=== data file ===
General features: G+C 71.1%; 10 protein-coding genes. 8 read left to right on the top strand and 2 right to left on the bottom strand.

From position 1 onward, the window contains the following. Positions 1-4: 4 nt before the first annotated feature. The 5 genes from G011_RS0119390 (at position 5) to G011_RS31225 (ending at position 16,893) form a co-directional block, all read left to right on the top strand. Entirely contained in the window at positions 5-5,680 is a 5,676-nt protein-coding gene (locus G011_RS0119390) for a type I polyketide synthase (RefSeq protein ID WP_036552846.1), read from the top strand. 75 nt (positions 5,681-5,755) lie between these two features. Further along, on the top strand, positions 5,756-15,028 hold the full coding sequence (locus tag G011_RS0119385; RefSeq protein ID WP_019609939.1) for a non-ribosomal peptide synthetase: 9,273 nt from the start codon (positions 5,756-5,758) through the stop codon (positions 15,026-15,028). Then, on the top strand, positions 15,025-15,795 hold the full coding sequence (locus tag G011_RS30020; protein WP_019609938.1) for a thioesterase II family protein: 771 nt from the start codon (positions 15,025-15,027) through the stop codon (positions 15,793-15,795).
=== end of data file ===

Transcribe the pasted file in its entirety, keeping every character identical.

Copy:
General features: G+C 71.1%; 10 protein-coding genes. 8 read left to right on the top strand and 2 right to left on the bottom strand.

From position 1 onward, the window contains the following. Positions 1-4: 4 nt before the first annotated feature. The 5 genes from G011_RS0119390 (at position 5) to G011_RS31225 (ending at position 16,893) form a co-directional block, all read left to right on the top strand. Entirely contained in the window at positions 5-5,680 is a 5,676-nt protein-coding gene (locus G011_RS0119390) for a type I polyketide synthase (RefSeq protein ID WP_036552846.1), read from the top strand. 75 nt (positions 5,681-5,755) lie between these two features. Further along, on the top strand, positions 5,756-15,028 hold the full coding sequence (locus tag G011_RS0119385; RefSeq protein ID WP_019609939.1) for a non-ribosomal peptide synthetase: 9,273 nt from the start codon (positions 5,756-5,758) through the stop codon (positions 15,026-15,028). Then, on the top strand, positions 15,025-15,795 hold the full coding sequence (locus tag G011_RS30020; protein WP_019609938.1) for a thioesterase II family protein: 771 nt from the start codon (positions 15,025-15,027) through the stop codon (positions 15,793-15,795).